Mae Young Classic Episode 3 Review

maeyoungclassic

 

Again we open with a nice summary of those who had advanced so far and quick introduction of this week’s competitors and matchups before the standard opening video. Nice narration and presentation here.

My thoughts on the first and second episodes.

 

Round 1 (continued):

 

9) Ayesha Raymond vs Toni Storm 3/4*

This is my first time seeing either, but I’ve heard a lot about Storm. She’s an 8 year veteran at 21 years old and has significant hype around her. Her video showcases her rock star attitude and she gets a great line to encapsulate everything: “Poor girl. I’m just sorry in advance for the damage I will be causing you.” Ayesha gets a nice chance to talk about her deadlifting and strength, comparing herself to powerful felines. Nothing wrestling related is shown for her though.

Storm pulls back the handshake to “ooohs” instead of boos, and seconds later the crowd is chanting for her. If she’s trying to work heel it’s not going to happen. If she’s not and it’s just “attitude” she shouldn’t be doing the same thing numerous heels in the tourney are doing to try to generate heat.

Really nothing to this. Trying to get Storm over as resilient in three minutes is a story that’s never going to work well. Raymond looked fine until the end (when something clearly went wrong with the finish and they improvised stalling, a missed splash, and an awkward rollup) in a limited role using power based offense. Storm did less than ten moves, and half of them were thrusting her “hip” at Raymond’s face. Lungblower and Northern Lights suplex looked good, but mostly I’ll have to wait until she gets a proper match to see what the fuss is about with Toni Storm.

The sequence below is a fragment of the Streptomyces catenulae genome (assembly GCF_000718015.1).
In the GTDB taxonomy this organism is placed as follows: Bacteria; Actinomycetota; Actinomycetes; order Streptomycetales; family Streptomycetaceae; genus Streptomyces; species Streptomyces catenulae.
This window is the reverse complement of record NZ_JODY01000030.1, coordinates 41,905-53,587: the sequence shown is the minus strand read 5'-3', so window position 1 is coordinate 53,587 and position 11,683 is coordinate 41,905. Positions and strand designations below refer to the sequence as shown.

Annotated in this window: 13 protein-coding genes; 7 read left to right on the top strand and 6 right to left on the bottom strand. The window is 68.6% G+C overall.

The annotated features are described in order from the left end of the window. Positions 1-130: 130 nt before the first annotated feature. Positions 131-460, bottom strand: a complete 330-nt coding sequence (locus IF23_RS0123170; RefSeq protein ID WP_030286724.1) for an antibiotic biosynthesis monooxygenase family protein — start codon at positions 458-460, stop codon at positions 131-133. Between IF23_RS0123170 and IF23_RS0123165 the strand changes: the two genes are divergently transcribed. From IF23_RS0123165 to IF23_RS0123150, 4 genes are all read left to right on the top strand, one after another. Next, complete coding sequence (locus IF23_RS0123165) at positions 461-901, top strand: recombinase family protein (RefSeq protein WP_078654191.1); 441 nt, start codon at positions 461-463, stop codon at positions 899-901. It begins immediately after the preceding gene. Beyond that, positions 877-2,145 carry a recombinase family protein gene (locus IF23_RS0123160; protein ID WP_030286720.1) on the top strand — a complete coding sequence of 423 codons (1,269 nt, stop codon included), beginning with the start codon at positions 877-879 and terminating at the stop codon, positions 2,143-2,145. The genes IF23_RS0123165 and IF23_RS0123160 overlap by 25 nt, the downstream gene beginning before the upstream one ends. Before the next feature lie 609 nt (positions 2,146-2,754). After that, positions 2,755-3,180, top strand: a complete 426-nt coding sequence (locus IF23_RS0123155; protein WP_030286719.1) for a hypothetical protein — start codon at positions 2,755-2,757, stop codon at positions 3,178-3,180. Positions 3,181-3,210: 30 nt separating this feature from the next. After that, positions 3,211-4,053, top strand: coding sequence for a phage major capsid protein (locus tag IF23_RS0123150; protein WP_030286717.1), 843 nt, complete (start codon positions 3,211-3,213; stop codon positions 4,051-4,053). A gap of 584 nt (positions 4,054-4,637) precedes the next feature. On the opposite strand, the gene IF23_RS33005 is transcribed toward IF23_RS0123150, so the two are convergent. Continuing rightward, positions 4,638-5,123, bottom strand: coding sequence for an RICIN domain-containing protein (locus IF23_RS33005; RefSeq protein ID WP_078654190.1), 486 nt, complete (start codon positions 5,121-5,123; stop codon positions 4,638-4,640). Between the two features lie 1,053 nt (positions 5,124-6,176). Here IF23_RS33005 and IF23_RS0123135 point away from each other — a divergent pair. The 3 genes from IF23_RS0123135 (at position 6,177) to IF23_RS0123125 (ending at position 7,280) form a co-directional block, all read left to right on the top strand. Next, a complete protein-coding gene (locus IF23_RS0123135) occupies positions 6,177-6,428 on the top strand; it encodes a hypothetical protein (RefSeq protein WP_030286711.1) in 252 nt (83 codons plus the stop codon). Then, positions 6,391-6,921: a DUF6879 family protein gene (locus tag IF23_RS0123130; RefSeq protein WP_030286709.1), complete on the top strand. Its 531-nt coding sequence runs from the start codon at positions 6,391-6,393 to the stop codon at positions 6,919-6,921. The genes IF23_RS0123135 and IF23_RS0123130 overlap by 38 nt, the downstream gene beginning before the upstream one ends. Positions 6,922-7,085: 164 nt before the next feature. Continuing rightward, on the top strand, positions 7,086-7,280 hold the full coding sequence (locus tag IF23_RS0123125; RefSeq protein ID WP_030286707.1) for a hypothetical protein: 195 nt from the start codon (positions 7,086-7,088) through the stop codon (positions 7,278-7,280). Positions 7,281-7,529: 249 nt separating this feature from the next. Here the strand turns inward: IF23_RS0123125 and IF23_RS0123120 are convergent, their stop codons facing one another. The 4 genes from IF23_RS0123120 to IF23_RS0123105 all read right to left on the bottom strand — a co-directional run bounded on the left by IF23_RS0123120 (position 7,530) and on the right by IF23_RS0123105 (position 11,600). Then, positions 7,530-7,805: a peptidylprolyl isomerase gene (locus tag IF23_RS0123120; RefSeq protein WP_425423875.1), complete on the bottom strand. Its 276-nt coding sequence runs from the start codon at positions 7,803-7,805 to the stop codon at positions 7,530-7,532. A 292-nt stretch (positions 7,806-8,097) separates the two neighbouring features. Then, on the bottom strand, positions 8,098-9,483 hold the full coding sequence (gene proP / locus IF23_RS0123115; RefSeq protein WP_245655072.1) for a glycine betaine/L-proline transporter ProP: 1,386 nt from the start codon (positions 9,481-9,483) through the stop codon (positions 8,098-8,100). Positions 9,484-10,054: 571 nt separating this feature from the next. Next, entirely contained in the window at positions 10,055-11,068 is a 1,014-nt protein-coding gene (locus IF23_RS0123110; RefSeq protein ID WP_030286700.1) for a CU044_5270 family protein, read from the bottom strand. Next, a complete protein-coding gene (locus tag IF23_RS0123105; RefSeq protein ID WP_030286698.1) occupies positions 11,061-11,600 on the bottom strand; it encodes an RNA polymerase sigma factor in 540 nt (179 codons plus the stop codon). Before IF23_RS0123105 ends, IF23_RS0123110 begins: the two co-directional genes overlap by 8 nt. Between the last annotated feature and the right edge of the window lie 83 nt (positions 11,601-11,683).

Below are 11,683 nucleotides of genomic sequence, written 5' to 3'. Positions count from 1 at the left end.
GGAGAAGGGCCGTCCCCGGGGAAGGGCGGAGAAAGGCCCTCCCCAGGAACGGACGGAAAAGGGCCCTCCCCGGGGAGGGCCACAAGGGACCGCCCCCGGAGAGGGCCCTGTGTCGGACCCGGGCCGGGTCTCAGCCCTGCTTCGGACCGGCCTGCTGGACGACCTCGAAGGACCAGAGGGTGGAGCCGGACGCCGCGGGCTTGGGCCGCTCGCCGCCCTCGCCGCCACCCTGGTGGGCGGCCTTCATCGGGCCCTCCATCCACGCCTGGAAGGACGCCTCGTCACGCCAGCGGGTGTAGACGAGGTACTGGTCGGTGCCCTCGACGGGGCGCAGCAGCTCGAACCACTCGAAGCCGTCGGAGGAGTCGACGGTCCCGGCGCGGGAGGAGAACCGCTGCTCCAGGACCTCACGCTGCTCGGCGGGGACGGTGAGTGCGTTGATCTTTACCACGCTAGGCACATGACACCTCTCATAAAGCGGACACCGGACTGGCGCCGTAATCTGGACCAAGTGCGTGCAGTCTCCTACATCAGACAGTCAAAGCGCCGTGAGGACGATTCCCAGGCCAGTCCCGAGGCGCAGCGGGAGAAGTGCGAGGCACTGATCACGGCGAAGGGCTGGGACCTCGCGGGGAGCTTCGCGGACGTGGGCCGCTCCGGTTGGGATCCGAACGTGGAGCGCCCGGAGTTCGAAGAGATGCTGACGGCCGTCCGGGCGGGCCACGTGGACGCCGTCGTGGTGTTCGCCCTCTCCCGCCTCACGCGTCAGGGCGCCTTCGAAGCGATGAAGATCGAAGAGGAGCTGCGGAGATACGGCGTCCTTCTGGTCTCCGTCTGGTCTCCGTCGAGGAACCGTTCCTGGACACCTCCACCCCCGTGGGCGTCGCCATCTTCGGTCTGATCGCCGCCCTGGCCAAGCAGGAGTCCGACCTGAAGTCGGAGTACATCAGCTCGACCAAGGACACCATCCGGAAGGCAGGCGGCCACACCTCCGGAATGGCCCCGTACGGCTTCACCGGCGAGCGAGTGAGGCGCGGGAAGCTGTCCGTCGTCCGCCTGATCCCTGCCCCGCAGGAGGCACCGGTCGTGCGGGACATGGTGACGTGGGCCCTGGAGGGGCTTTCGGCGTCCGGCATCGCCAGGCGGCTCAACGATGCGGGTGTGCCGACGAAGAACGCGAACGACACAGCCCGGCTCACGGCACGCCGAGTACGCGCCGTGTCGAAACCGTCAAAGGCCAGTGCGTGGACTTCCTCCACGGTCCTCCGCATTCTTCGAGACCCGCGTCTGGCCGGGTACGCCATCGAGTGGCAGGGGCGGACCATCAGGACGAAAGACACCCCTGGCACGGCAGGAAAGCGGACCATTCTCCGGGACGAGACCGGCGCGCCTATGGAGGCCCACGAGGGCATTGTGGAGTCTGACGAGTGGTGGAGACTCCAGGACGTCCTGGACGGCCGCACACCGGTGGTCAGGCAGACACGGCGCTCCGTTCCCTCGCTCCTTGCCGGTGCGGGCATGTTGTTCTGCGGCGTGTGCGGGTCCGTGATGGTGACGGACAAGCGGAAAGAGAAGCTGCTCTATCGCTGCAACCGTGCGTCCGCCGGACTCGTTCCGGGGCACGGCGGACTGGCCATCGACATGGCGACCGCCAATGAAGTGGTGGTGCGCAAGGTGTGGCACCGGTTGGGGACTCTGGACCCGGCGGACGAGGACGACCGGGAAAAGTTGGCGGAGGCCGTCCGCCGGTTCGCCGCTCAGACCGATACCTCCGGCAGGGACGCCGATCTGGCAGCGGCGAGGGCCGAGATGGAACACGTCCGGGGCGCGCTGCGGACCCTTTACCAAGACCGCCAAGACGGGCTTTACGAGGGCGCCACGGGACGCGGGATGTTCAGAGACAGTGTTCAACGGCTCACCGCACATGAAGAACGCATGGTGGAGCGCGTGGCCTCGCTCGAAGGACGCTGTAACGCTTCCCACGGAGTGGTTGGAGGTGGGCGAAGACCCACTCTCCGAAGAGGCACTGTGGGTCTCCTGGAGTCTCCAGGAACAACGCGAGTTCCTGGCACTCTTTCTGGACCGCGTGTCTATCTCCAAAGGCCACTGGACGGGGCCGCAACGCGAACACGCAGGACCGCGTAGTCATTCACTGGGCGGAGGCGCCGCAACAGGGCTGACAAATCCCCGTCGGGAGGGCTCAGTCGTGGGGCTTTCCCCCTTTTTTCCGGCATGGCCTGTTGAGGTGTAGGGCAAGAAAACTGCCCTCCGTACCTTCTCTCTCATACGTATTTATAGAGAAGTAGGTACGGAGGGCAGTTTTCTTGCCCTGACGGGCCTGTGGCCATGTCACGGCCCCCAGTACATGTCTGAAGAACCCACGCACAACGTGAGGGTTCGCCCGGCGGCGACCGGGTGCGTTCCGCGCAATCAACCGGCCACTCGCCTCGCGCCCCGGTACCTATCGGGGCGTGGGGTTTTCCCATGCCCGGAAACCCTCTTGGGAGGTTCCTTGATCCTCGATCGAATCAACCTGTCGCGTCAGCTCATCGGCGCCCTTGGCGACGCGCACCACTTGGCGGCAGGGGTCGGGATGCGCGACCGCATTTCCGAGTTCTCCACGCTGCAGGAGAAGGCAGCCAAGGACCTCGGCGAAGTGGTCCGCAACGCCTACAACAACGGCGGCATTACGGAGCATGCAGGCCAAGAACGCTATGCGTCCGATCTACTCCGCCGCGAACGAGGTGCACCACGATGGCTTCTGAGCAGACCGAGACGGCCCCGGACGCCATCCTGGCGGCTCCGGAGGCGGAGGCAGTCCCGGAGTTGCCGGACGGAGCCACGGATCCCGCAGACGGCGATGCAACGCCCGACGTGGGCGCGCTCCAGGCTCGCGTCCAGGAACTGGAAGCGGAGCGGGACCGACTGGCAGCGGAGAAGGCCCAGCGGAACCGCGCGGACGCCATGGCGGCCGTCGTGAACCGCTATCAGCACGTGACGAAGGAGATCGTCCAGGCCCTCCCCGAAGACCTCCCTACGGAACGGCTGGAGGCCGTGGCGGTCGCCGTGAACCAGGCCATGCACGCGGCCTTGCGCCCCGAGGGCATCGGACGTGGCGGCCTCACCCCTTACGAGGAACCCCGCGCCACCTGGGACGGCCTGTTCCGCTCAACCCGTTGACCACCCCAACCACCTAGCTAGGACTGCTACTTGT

SARA DEL REY (Amato) is next to Charlotte Flair. Bringing Sara (on of the greatest wrestlers in the world) as a trainer has paid glorious dividends for WWE’s women’s divisions.

 

10) Kavita Devi vs Dakota Kai **

TEAM KICK!!! Dakota Kai is the former Evie and a fantastic wrestler I’ve had the privilege of following in Shimmer, where she held the Tag Team Championships with Heidi Lovelace (Ruby Riot). She self describes as a girl next door, being quick, and “Ido a lot of strikes. I kick hard.” Enough said. 🙂  Kavita is the first Indian woman to wrestle for WWE and mentions being trained by the Great Khali.

The debuting Devi works within her limits well here, with it being all about her stalking Kai using her power and size. The pace is awkward, but it’s an effective story and Kai BOUNCES all around the ring to make Devi look impressive. Devi does a nice ropewalk arm drag (twice, which is once too many for a showcase like that) and a gorilla press drop that pop the crowd.

She eventually stalls too much, allowing Kai to dodge out of the corner, nail the parabola kick (always looks so awesome) and a top rope double stomp for the victory. Short, inoffensive, and got both over. Kai worked her ass off here holding it all together She advances to face Rhea Ripley, which will be a similar dynamic and should be a good matchup.

 

11) Bianca Belair vs Sage Beckett *1/4

Another pair of two new to me competitors. Wait, check that – Beckett is the former Andrea from Shine. Decent power wrestler. She’s presented as “a shaman, not a witch.” Good look and gimmick for her. Belair’s intro focuses on her strength, track star past, and long braid.

Basic power offense from Beckett, which Belair counters with speed and hard shots of her own (including some sadly awful looking face slams to the mat). Bianca gets the better of her larger opponent for most of the match, eventually capitalizing on a miss from the top rope with a whip of her braid (uhm, shouldn’t that be illegal) and a short spear for the victory (which honestly looked ridiculous given the size differential and the lack of building up momentum).